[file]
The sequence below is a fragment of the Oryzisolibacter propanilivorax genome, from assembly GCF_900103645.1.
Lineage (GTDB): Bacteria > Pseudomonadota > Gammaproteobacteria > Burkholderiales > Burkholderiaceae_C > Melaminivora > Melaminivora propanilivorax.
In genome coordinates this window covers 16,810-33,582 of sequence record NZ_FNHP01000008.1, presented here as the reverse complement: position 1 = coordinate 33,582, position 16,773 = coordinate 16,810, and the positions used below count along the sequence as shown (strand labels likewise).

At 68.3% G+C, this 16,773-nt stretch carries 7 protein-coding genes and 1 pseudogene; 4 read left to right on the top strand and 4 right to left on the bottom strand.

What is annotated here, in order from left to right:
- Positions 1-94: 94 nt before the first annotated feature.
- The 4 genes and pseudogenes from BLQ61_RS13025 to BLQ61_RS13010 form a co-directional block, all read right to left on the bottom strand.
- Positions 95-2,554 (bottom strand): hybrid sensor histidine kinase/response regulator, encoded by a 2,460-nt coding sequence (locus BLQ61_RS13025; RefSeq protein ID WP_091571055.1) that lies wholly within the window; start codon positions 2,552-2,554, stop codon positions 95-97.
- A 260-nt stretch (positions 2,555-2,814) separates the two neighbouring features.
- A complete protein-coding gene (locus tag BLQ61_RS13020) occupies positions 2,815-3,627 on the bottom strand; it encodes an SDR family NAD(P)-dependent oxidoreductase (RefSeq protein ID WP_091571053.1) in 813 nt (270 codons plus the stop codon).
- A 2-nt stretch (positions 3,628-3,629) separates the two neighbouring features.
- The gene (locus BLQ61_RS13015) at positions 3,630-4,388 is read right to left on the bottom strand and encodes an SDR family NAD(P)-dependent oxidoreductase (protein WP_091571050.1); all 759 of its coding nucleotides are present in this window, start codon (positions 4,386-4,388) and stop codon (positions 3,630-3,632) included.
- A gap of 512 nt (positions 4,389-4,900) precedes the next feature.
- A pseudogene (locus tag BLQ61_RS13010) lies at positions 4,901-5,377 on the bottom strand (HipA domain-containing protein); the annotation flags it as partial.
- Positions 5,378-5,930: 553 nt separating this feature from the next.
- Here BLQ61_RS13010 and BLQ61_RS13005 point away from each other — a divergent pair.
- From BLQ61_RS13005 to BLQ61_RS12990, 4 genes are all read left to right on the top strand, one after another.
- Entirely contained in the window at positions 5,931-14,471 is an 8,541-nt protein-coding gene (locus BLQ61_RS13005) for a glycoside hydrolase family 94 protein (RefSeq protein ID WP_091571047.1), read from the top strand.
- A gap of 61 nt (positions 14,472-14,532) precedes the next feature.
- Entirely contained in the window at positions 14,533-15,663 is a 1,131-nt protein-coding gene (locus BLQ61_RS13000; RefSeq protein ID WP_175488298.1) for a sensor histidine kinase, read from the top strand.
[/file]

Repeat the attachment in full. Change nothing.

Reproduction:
The sequence below is a fragment of the Oryzisolibacter propanilivorax genome, from assembly GCF_900103645.1.
Lineage (GTDB): Bacteria > Pseudomonadota > Gammaproteobacteria > Burkholderiales > Burkholderiaceae_C > Melaminivora > Melaminivora propanilivorax.
In genome coordinates this window covers 16,810-33,582 of sequence record NZ_FNHP01000008.1, presented here as the reverse complement: position 1 = coordinate 33,582, position 16,773 = coordinate 16,810, and the positions used below count along the sequence as shown (strand labels likewise).

At 68.3% G+C, this 16,773-nt stretch carries 7 protein-coding genes and 1 pseudogene; 4 read left to right on the top strand and 4 right to left on the bottom strand.

What is annotated here, in order from left to right:
- Positions 1-94: 94 nt before the first annotated feature.
- The 4 genes and pseudogenes from BLQ61_RS13025 to BLQ61_RS13010 form a co-directional block, all read right to left on the bottom strand.
- Positions 95-2,554 (bottom strand): hybrid sensor histidine kinase/response regulator, encoded by a 2,460-nt coding sequence (locus BLQ61_RS13025; RefSeq protein ID WP_091571055.1) that lies wholly within the window; start codon positions 2,552-2,554, stop codon positions 95-97.
- A 260-nt stretch (positions 2,555-2,814) separates the two neighbouring features.
- A complete protein-coding gene (locus tag BLQ61_RS13020) occupies positions 2,815-3,627 on the bottom strand; it encodes an SDR family NAD(P)-dependent oxidoreductase (RefSeq protein ID WP_091571053.1) in 813 nt (270 codons plus the stop codon).
- A 2-nt stretch (positions 3,628-3,629) separates the two neighbouring features.
- The gene (locus BLQ61_RS13015) at positions 3,630-4,388 is read right to left on the bottom strand and encodes an SDR family NAD(P)-dependent oxidoreductase (protein WP_091571050.1); all 759 of its coding nucleotides are present in this window, start codon (positions 4,386-4,388) and stop codon (positions 3,630-3,632) included.
- A gap of 512 nt (positions 4,389-4,900) precedes the next feature.
- A pseudogene (locus tag BLQ61_RS13010) lies at positions 4,901-5,377 on the bottom strand (HipA domain-containing protein); the annotation flags it as partial.
- Positions 5,378-5,930: 553 nt separating this feature from the next.
- Here BLQ61_RS13010 and BLQ61_RS13005 point away from each other — a divergent pair.
- From BLQ61_RS13005 to BLQ61_RS12990, 4 genes are all read left to right on the top strand, one after another.
- Entirely contained in the window at positions 5,931-14,471 is an 8,541-nt protein-coding gene (locus BLQ61_RS13005) for a glycoside hydrolase family 94 protein (RefSeq protein ID WP_091571047.1), read from the top strand.
- A gap of 61 nt (positions 14,472-14,532) precedes the next feature.
- Entirely contained in the window at positions 14,533-15,663 is a 1,131-nt protein-coding gene (locus BLQ61_RS13000; RefSeq protein ID WP_175488298.1) for a sensor histidine kinase, read from the top strand.